The man credited with turning Nintendo from a playing card company into the world-wide video game giant it is today has died aged 85. Hiroshi Yamauchi was the third president of the company – the predecessor to Satoru Iwata – and was in charge from 1949 until May 2002.
Yamauchi took the reins at Nintendo when he was just 22, taking over from his grandfather after the elderly man suffered a stroke. Yamauchi’s great grandfather – Fusajiro Yamauchi – had founded the company back in 1889. The young upstart’s first command: All other family members were let go from the company, ensuring that he would have no challenges to his leadership.
Over the years, the university drop-out worked together with visionaries like Gunpei Yokoi to take Nintendo into the electronic toy market – he was responsible for the hiring of Shigeru Miyamoto, who went on to create Super Mario Bros. The Game and Watch project was one of the first to herald the future direction of the company.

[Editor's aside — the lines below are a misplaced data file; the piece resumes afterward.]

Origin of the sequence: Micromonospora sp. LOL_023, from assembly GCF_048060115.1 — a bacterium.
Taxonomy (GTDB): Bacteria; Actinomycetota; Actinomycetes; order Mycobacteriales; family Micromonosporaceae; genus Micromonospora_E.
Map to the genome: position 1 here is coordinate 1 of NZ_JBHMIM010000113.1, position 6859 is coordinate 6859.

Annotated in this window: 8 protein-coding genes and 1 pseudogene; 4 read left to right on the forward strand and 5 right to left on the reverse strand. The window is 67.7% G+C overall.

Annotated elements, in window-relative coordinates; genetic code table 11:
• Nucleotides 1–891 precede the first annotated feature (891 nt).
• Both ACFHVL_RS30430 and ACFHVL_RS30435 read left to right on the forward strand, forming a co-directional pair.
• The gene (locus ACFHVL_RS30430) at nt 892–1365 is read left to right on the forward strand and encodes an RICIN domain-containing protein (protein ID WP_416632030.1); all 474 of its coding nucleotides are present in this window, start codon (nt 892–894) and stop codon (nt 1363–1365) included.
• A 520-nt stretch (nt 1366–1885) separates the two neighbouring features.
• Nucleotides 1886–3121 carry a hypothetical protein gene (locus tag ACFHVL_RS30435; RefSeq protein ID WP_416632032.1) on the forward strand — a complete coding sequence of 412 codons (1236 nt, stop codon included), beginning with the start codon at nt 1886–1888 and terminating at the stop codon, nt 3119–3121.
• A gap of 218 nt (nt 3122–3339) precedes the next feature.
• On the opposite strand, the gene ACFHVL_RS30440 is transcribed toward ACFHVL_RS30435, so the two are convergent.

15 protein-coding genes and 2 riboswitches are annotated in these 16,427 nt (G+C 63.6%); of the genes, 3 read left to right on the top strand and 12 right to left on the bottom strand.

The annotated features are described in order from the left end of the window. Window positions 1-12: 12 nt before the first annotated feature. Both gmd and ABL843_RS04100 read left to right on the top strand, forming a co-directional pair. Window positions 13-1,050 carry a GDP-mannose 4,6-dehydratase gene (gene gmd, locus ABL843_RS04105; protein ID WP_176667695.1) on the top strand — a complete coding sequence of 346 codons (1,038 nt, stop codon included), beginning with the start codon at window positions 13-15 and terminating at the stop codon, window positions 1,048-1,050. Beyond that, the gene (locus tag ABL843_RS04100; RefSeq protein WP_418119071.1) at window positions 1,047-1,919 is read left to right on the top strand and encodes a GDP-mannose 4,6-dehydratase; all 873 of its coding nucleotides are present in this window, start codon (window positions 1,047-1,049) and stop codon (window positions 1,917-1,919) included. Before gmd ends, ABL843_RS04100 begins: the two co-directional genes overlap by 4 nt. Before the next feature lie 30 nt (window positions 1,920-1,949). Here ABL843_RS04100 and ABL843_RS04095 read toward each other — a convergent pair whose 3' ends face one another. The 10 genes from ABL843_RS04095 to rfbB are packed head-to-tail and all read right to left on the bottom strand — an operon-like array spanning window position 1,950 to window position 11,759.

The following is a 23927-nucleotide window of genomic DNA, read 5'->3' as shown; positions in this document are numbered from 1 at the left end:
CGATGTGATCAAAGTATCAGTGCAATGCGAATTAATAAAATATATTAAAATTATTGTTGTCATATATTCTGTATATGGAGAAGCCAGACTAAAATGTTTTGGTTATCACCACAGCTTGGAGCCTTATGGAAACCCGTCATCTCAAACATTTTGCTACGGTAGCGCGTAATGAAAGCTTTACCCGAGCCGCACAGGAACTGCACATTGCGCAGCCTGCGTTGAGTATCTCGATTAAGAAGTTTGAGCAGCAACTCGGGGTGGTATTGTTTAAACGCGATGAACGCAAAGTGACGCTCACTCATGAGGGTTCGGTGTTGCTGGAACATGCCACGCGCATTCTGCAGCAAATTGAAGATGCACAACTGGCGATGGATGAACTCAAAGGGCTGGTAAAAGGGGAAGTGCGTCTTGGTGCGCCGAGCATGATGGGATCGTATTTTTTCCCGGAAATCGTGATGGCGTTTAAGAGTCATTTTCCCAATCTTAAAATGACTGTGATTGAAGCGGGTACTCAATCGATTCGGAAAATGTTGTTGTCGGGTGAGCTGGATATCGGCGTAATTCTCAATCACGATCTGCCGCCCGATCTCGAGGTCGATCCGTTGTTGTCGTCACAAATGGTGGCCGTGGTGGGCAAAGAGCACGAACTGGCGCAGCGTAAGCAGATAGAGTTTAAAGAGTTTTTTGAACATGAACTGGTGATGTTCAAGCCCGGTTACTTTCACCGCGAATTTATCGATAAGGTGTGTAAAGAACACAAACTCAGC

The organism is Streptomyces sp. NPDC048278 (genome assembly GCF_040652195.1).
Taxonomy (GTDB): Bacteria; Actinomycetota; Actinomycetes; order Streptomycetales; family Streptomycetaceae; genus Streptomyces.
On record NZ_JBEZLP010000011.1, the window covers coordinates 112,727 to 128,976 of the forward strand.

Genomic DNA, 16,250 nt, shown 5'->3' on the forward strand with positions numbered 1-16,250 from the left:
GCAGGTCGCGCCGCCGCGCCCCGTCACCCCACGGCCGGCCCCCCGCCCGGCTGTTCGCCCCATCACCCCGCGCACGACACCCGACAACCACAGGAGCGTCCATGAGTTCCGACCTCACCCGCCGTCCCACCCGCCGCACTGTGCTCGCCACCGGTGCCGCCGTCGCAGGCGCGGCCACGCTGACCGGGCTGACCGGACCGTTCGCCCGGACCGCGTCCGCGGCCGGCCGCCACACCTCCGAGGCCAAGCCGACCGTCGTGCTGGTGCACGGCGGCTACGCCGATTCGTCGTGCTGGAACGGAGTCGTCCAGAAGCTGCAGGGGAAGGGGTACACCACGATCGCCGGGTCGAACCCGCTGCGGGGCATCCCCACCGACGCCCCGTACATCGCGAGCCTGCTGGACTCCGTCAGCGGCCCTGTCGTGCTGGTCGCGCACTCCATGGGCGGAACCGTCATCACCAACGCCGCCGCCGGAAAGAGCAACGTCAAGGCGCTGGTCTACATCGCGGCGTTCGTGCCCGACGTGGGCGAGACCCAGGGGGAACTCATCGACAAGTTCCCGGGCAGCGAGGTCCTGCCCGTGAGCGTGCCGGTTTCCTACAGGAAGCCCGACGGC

He was also responsible for Nintendo’s expansion into America, taking control of a market that was being largely ignored locally. Yamauchi looked after the creation of the first Famicom/NES, and its successors the SNES, N64 and Gamecube. At one time, one in four American households had an NES – a device that had been created so simply that “anyone” could use it.
In 2002, after great successes at the helm of the company, Yamauchi stepped down so that Satoru Iwata could step up into the top job. Yamauchi stayed on as an advisor, but had been quiet in recent years.
Yamauchi died from pneumonia in a hospital in central Japan, on what was the first day of the Tokyo Game Show.